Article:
"It remains to be seen if Bing falls away after the initial novelty and promotion but at first sight it looks like Microsoft is on to a winner," said Aodhan Cullen, CEO of StatCounter.
"Steve Ballmer is quoted as saying that he wanted Microsoft to become the second biggest search engine within five years. Following the breakdown in talks to acquire Yahoo for a cost of $44bn, it looks as if he may have just achieved that with Bing much sooner and a lot cheaper than anticipated."
Microsoft first took the wrappers off Bing - which they're trying to dub a 'decision' engine, rather than a search engine - on 2 May at the All Things Digital Conference in California. The company had initially said the service would be up and running June 3, but had it operational two days early.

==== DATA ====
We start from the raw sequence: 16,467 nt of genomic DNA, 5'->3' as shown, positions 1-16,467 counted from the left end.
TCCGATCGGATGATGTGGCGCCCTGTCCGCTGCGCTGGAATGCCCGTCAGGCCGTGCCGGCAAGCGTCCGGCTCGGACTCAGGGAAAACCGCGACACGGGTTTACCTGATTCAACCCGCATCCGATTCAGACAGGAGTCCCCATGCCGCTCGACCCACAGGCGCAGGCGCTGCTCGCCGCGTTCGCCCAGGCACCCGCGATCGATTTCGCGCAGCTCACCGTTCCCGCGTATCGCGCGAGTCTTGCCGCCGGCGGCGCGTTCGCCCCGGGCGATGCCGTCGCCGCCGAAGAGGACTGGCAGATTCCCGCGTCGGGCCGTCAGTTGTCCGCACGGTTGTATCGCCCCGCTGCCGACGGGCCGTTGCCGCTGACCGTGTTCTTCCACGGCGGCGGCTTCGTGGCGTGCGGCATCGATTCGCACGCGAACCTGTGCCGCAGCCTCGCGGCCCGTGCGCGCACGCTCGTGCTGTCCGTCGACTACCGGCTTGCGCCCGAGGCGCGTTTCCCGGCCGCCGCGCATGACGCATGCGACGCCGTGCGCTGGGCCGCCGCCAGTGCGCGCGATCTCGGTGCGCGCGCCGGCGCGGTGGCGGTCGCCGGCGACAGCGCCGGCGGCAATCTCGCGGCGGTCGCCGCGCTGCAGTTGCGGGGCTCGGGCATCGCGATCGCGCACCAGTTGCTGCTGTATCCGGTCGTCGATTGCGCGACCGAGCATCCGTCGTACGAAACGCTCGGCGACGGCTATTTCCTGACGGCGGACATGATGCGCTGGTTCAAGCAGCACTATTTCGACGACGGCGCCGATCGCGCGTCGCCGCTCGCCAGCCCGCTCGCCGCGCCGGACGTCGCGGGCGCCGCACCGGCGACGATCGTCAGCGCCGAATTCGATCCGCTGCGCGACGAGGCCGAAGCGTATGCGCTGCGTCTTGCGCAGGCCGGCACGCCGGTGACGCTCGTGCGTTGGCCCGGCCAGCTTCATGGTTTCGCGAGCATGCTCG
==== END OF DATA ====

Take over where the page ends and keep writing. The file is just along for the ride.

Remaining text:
Bing is the update to Microsoft's far-from-beloved Live Search. The update, which was code-named Kumo, comes with a number of related services, including Bing Travel, Cashback and Maps for Enterprise. Paired with the company's hefty marketing muscle, the new service is expected to help Microsoft take on search behemoth Google.
According to StatCounter, the plan might be working, at least at the outset.
In the worldwide search engine market, Bing is holding its own. StatCounter reported that Bing grabbed 5.62 percent of the market, squeaking past Yahoo, which has 5.13 percent. Google still dominates, though, with 87.62 percent.